There was a British Officer of the First World War named Major Summerford. During the conflict of Flanders Fields in 1918 he was knocked from his horse and paralysed from the waist down. Was it a shell that felled him? Or a bullet? No-he was struck by lightning.
He retired, and sought a more tranquil life in Vancouver. In 1924 he sat beneath a tree quietly fishing. Well, you know about lightning and trees. The tree was hit and he was paralysed down his right side.
It took two years for him to sufficiently recover so that he was able to take walks in a local park. (I am not sure if that first waist-down paralysis was temporary or improved a little to give him some mobility). On a summer’s day in 1930, walking in that green and peaceful place, yet another lightning bolt struck him, this time permanently paralysing him. Two years later, he died.
Four years after this, in the midst of a storm, a lightning bolt struck a cemetery, destroying a tombstone. Go on, have a guess. Whose tombstone do you think was struck?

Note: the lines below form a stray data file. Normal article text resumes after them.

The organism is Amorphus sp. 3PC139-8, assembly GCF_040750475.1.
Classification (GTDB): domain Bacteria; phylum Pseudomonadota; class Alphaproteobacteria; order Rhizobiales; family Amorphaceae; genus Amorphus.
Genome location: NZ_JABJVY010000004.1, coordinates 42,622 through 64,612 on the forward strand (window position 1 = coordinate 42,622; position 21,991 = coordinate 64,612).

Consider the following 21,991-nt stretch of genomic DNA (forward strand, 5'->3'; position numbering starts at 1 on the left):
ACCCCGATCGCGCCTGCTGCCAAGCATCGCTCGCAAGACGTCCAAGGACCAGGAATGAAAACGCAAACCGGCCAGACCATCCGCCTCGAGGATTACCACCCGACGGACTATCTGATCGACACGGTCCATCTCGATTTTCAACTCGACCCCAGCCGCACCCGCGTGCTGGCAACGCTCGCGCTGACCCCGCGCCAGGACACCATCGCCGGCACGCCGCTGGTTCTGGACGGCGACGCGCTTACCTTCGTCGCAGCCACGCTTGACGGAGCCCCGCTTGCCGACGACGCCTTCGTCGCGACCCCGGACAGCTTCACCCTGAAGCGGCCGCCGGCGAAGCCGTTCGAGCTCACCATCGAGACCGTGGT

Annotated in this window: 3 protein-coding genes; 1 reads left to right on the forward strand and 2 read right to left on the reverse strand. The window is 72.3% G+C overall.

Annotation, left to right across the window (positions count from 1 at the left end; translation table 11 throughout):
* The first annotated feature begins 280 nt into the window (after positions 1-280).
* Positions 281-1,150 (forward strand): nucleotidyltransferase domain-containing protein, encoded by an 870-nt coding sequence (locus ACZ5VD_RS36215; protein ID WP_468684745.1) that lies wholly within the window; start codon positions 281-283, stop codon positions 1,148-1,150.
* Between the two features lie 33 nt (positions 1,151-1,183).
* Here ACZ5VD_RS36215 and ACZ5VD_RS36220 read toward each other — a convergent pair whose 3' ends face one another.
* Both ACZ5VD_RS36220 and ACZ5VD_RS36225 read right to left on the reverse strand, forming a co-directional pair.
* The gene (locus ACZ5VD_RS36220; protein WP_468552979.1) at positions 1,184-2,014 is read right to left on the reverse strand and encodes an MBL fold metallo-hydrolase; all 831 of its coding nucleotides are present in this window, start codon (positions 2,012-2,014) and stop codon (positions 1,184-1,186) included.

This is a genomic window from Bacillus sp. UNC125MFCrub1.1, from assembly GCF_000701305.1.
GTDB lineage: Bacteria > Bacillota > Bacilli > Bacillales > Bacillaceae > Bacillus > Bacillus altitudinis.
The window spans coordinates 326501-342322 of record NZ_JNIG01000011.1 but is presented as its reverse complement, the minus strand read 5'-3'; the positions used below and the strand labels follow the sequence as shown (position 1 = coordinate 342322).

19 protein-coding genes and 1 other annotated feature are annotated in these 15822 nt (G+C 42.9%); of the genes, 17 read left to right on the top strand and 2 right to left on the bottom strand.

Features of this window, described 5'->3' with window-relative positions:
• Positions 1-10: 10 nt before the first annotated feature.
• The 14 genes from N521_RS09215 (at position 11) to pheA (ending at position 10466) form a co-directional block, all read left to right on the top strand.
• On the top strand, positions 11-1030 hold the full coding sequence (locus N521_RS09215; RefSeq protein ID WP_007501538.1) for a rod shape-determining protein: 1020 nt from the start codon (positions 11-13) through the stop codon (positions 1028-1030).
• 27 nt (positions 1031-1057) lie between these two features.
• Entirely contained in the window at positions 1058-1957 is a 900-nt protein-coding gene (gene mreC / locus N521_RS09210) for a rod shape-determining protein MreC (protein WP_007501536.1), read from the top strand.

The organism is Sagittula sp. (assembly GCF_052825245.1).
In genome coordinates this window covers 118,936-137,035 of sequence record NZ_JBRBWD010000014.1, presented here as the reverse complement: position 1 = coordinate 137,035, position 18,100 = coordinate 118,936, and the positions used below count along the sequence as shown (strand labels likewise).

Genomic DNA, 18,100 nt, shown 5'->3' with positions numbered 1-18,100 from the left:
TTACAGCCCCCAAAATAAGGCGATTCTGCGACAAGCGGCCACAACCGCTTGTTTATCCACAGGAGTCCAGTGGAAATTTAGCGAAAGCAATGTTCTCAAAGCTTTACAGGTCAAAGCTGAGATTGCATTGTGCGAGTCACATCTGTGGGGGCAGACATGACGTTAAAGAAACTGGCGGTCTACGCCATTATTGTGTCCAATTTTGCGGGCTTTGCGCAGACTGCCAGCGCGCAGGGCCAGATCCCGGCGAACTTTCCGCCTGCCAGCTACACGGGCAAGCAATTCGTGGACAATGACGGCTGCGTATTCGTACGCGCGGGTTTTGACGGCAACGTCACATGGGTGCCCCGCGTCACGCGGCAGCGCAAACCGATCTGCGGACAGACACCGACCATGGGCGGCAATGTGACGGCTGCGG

You couldn’t make it up.
Talk about a marked man.
With luck like that, a guy like Major Summerford should steer clear of jobs like the following:
This is an early bullet proof vest being tested in Washington, 1923. I don’t know how confident they were, but those on-looking officers appear a bit grim faced, standing well back. And that aim looks a little high. There is a bicycle behind them, I hope they haven’t just commandeered an innocent cyclist passing by. “We will just like to check your tires sir. Here, put this vest on-your country needs you”.
I know there is no link between this picture and Major Summerford, but after coming across it I was just looking for an excuse to use it somewhere.
Anyway, have a great weekend. Hope you dodge all lightning bolts and bullets.
Go sit under the stairs.
See you on the flip side.